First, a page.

Appalled by foster abuse findings, Florida senator pushes for common sense change

Michael Braga, USA TODAY
·5 min read

In response to an investigative series outlining problems in Florida’s child welfare system, Sen. Lauren Book, D-Hollywood, sent a letter to the head of the Department of Children and Families demanding that more be done to safeguard the state’s most vulnerable children.

Florida Sen. Lauren Book (D - Hollywood)
Florida Sen. Lauren Book (D - Hollywood)

The series published by USA TODAY Network explained how an increasing number of children were removed from their homes in Florida after 2014, but state legislators and child welfare officials never figured out how to provide safe places for them to live. As a result, nearly 200 were placed in homes with foster parents who were previously accused of abusing or neglecting children in their care.

“The series indicates that children were subjected to abuse that could have been avoided,” Book said in her letter to DCF Secretary Chad Poppell. “It is inconceivable that the individuals as described in the articles were allowed to have children continually placed with them, even when there were seemingly clear warning signs.”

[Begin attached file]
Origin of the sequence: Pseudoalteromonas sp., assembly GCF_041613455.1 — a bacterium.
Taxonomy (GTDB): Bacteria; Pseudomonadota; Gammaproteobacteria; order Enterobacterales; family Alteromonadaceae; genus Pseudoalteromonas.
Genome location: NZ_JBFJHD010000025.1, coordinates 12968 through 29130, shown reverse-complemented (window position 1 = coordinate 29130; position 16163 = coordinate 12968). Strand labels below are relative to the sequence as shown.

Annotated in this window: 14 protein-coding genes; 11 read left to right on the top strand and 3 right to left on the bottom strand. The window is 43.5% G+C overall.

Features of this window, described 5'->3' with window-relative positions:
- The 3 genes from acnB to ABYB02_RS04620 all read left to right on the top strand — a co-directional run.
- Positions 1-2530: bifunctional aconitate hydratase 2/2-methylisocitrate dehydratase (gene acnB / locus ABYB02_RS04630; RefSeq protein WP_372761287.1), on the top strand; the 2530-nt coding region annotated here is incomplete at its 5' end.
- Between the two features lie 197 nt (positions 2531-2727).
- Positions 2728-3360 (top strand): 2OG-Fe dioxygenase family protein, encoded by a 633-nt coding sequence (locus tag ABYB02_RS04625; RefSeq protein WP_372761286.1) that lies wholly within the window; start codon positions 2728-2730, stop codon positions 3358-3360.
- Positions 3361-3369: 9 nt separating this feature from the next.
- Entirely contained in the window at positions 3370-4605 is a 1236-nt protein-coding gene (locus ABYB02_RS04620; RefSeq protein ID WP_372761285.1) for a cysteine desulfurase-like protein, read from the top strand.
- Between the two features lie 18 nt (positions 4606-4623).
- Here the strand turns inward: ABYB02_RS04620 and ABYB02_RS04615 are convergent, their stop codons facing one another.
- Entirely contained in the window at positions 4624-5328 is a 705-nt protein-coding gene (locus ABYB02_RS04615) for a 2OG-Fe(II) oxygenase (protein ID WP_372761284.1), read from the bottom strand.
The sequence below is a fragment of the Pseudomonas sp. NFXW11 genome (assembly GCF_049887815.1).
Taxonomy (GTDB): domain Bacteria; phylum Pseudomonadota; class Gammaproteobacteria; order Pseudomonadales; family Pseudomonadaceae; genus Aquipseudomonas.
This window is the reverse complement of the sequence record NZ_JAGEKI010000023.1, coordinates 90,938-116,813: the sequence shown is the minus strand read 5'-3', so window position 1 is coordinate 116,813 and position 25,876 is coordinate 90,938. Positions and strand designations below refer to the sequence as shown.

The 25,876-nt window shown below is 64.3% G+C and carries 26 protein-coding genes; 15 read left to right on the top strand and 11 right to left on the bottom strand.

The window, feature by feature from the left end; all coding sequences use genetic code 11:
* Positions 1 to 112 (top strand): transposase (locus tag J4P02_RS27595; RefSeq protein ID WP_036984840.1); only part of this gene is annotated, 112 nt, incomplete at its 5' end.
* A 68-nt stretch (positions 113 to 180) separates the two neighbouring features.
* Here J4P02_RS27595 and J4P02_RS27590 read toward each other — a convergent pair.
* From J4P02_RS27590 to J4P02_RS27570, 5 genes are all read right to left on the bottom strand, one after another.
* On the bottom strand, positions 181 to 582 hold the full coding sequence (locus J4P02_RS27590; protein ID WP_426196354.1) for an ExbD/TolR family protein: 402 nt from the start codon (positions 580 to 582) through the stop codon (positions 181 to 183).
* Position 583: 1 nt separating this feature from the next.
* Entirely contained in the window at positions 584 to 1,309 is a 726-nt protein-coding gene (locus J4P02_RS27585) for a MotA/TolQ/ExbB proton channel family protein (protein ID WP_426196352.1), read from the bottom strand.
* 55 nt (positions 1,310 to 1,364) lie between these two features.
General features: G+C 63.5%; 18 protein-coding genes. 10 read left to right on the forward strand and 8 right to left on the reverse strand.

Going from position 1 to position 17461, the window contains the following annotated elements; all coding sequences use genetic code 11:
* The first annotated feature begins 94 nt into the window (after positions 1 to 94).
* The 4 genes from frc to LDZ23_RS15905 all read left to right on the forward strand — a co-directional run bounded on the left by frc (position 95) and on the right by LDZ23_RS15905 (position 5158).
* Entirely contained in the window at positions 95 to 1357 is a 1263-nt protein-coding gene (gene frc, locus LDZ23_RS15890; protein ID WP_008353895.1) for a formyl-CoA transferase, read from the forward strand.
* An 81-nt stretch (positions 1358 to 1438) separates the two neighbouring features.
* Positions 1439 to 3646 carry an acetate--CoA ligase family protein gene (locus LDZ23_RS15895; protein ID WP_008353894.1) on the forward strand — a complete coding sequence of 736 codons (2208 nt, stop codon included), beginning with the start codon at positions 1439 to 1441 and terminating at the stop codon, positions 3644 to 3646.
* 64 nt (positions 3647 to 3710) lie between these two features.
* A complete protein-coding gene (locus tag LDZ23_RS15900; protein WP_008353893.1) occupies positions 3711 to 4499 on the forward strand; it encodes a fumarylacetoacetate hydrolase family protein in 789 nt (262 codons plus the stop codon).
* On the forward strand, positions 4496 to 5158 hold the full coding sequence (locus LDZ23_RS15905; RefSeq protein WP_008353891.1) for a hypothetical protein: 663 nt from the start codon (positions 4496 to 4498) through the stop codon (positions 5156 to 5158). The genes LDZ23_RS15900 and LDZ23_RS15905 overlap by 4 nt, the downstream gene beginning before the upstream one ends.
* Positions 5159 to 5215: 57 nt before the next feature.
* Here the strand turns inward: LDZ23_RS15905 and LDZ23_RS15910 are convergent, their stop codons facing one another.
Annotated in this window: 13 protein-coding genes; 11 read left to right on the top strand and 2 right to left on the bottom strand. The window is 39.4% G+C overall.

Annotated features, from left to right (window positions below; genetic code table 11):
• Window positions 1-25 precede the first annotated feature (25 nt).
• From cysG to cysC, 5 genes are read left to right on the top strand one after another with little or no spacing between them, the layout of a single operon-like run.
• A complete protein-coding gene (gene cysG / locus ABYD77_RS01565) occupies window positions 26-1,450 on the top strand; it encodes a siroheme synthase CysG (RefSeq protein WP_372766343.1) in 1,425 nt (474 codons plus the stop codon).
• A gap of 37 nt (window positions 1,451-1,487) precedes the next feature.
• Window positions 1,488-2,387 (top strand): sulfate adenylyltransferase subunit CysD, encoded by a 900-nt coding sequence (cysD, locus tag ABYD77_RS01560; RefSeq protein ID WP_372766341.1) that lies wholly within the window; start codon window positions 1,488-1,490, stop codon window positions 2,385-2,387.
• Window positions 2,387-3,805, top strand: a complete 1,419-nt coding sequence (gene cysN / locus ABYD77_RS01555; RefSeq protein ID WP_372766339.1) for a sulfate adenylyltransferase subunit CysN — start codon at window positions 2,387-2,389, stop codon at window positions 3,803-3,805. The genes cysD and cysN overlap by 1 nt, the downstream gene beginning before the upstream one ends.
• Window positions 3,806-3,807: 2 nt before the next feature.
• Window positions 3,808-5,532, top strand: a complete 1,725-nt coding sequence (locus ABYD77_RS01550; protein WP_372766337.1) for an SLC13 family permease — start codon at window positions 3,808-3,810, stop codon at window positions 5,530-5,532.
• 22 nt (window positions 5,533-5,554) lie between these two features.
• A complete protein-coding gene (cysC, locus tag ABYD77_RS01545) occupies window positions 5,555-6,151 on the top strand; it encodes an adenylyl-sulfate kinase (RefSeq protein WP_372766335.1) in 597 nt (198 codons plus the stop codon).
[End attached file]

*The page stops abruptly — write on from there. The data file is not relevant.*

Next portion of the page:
Related database: Track abuse and neglect in Florida's foster care

Read the investigation: Florida took thousands of kids from families, then failed to keep them safe.

More: Foster kids lived with molesters. No one told their parents.

Book, who was herself a victim and survivor of child abuse and who now chairs the Florida Senate’s Children, Families, and Elder Affairs Committee, said she intends to push for common sense changes in the year ahead that come as a direct response to USA TODAY Network’s investigation.

They include:

  • Prohibiting children from being placed in homes where abuse had been credibly alleged or suspected. “I understand and respect an individual’s constitutionally protected right to due process, however, I support a freeze on a foster parent’s license once allegations have been made, even if charges and convictions have not occurred, in an effort to keep children safe,” Book said in her letter.